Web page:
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Magic Bullet Suppository and Your Bowel Program

Updated: November 15, 2023

Your Bowel Program and Magic Bullet Suppositories

What is a Bowel Program?

A bowel program is when you work to regulate your bowel evacuations. If you have had a spinal cord injury it can be necessary to start a bowel program as soon as you are released from the hospital after your injury. Spinal injury is not the only reason that you may need a bowel program. Your doctor should direct your bowel program and whether or not it is needed for you. It isn't something to try and experiment with, you will want to follow your personal physician's advice and direction. Your caregiver will be a great help and depending on your level of injury will continue to help you with your bowel program or they will be able to help you learn to accomplish your bowel care alone.

There are many great resources online for bowel care programs, such as this video from the Christopher & Dana Reeve Foundation:

You can also read articles on bowel programs that are informative and can help explain in detail what a bowel program is and how to start one. These types of resources can be helpful to pass onto family members and loved ones to help them understand your new normal. Many articles mention Magic Bullet suppositories and I would like to expand on how they can be used as a part of your daily bowel care routine.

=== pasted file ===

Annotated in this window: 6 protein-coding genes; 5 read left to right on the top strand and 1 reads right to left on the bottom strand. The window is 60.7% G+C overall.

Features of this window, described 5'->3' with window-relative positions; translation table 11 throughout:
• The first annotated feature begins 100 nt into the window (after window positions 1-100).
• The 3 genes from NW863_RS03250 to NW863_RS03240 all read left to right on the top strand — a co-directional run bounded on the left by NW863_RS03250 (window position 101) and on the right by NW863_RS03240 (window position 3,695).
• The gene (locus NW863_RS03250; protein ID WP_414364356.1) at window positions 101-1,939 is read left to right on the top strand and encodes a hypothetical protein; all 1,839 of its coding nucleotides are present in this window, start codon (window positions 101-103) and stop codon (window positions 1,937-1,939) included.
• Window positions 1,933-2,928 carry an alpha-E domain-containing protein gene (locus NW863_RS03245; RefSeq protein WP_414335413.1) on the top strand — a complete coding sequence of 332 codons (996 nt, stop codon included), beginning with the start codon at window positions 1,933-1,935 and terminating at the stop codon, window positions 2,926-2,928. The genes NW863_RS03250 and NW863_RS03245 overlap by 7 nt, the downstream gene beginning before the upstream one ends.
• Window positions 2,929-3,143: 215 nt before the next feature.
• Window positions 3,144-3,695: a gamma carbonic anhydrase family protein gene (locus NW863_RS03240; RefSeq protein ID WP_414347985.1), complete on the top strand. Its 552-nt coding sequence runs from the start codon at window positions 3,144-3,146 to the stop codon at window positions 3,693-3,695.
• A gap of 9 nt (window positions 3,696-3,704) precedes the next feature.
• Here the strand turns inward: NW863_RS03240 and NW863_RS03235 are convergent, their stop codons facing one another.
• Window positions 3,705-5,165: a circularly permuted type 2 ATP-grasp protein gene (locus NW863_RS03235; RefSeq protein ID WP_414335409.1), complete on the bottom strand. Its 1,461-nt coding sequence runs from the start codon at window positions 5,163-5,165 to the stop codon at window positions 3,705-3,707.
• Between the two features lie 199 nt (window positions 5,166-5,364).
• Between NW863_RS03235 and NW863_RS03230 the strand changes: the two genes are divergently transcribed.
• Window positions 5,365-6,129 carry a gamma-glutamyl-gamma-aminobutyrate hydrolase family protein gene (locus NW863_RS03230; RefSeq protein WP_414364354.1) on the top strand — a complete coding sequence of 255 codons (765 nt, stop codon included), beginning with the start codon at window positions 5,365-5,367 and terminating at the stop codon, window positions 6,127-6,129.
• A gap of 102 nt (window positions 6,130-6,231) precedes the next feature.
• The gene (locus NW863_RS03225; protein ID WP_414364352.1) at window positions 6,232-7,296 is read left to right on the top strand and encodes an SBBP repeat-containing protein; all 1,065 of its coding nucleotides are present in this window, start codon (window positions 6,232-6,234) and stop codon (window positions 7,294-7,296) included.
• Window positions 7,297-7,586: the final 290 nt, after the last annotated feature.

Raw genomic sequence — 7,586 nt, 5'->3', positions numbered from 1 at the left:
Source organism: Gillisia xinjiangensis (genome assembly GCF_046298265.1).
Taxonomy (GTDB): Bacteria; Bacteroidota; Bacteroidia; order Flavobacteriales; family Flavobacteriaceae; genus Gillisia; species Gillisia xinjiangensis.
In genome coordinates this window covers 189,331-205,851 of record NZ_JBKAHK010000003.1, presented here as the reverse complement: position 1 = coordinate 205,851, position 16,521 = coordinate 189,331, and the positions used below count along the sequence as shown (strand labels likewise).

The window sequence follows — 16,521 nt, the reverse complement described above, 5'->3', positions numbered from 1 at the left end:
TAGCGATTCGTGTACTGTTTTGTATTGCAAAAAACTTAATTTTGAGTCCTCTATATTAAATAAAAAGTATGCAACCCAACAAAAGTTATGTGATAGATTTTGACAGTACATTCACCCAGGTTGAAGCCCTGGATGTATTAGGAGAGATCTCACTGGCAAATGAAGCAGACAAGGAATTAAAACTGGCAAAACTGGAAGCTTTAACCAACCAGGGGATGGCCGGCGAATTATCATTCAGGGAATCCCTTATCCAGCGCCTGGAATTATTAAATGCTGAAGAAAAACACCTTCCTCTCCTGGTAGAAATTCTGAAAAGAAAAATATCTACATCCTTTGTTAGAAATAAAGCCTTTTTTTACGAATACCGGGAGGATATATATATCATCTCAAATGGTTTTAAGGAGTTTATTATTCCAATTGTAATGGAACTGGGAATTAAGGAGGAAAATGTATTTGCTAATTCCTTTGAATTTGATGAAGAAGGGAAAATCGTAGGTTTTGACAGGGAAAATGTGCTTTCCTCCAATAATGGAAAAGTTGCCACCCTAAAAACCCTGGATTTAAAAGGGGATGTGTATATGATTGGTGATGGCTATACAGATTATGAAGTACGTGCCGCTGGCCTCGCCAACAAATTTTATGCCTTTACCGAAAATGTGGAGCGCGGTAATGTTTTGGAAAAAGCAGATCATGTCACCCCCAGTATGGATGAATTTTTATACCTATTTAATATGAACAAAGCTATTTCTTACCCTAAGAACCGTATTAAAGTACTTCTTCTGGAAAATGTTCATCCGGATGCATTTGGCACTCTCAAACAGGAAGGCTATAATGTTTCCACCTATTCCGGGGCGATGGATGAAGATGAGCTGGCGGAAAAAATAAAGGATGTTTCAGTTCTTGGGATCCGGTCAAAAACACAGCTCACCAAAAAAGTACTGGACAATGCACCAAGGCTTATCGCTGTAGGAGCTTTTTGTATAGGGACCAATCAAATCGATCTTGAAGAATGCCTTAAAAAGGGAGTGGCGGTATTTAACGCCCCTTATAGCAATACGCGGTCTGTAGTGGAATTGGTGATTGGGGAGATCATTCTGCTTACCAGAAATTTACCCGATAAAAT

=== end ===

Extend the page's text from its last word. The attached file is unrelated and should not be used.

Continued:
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How to Use a Magic Bullet Suppository

Magic Bullet bisacodyl suppositories work quickly, be prepared for evacuation to begin. If you are able to sit upright on the toilet that is recommended. However, you can also sit on a commode chair or a raised toilet seat with arm rests. If you are unable to sit upright, you can also lay down on your left side with your knee drawn gently up. If you are laying down, it will be beneficial to use disposable underpads for evacuation.
Magic Bullet Suppository Close Up Package
  1. Wash hands thoroughly with soap and water prior to starting your bowel program
  2. When you are ready to begin, put on a pair of new medical gloves
  3. Hygienic insertion of the suppository will help combat bacterial infections
  4. Remove the suppository from the white wrapper
  5. To ease insertion, use a water based lubricating jelly such as Surgilube. Never use a petroleum based lubricant because it will interfere with the suppository's effectiveness by forming a barrier between the bowel and the suppository
  6. Insert the rounded end of the suppository into the rectum, aiming toward the belly button
  7. If mobility or reach is an issue, hand-held suppository inserters can greatly help
  8. Remove gloves
  9. Wash hands with soap and water